During our clearing and cleaning we found broken rusted barbed wire.
To me, that's a gold mine.
We spent a day creating instead of destroying.
I love the peace symbol and tried to make one here. The center of the symbol is made from T.V. Allis "Buck thorn" barbed wire patented in July 1881 in Texas. It came in narrow, medium and wide. I will be removing the washer I used to TRY and cover the different colored wire and removing the wire and replacing it with an old piece. I want mine all rusty.
Five varieties of barbed wire can be seen here. "Beginning in 1868, a series of patents was issued to several inventors for strong, mass-produced fencing made from interlocking strands of wire. These wires were outfitted with sharp barbs that kept even the toughest cattle from muscling through it. The varieties of barbed wire seen here include: the Kelly "Diamond Point" right twist (1868), Burnell four-point (1877), and Glidden two-point, (1874), H. B. Scutt "Y" plate (1878) and T. V. Allis "Buckthorn" (1881). Barbed wire ended the open range and with it the cattle drives and the range lifestyle that created the Texas cowboy legend."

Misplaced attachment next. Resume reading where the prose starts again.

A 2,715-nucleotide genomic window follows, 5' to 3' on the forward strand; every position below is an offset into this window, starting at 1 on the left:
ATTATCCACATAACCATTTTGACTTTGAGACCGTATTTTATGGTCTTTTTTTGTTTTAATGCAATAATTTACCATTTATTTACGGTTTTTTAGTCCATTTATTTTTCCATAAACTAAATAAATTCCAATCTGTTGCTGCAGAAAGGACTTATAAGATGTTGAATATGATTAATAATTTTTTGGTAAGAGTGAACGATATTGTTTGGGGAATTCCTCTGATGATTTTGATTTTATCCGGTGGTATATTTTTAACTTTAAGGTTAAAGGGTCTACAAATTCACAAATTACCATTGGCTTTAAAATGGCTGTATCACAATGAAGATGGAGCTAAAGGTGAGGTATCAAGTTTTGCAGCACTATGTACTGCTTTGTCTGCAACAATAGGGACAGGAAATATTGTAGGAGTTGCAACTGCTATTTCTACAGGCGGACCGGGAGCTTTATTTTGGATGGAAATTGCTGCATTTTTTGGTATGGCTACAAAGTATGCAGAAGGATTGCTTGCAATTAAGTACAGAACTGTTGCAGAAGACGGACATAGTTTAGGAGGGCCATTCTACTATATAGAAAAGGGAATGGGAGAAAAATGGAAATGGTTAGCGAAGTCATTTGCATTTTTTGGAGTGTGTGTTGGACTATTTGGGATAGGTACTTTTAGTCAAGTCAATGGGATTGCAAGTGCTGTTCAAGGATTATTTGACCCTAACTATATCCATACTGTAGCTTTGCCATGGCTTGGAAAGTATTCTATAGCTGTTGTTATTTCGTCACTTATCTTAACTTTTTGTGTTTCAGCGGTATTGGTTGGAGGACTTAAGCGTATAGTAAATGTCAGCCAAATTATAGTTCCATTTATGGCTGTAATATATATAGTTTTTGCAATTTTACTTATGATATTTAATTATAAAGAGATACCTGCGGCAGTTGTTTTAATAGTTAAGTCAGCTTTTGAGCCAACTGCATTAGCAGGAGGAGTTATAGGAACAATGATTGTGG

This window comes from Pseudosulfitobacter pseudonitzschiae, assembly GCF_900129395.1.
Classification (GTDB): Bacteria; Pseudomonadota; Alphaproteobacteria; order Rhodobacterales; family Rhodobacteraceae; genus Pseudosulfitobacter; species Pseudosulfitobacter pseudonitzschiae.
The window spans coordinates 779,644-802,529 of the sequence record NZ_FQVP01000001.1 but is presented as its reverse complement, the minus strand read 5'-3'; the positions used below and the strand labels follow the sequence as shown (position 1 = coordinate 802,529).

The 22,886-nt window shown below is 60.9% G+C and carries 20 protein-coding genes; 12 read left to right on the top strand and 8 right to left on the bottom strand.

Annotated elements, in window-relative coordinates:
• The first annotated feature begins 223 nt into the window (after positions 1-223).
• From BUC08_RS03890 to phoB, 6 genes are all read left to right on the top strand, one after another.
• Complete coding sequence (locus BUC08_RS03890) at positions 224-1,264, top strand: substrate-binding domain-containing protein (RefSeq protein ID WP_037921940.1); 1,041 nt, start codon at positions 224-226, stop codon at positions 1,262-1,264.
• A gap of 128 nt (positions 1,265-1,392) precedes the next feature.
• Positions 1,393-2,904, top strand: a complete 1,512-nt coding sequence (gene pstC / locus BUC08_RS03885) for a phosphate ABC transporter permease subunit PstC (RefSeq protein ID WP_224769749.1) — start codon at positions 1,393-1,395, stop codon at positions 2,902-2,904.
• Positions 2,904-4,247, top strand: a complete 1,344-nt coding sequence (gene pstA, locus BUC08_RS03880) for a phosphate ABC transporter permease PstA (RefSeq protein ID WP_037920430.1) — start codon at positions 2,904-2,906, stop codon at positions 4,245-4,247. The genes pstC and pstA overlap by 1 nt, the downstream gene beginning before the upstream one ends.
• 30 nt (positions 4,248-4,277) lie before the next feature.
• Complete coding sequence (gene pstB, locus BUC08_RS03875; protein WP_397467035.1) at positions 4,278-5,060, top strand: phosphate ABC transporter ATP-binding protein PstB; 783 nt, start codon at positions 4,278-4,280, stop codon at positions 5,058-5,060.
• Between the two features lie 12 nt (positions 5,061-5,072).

The main part of these wreaths is the barbed wire patented by Joseph Glidden in July of 1874 in Illinois. "Cheaper than dirt and stronger than steel" was the line used to sell all models of barbed wire. Kansas Barbed Wire Museum in La Crosse Kansas has 2100 unique samples of barbed wire.
I made some wire art too.
Can you see the bull and the heart?
If not, I have to hang up my wire sculpture hat.
Dr Peppers were drunk.
Skin was poked.
Poked skin bled but all in all, it was a perfect day to recycle some old wire.
and a good night to do some research.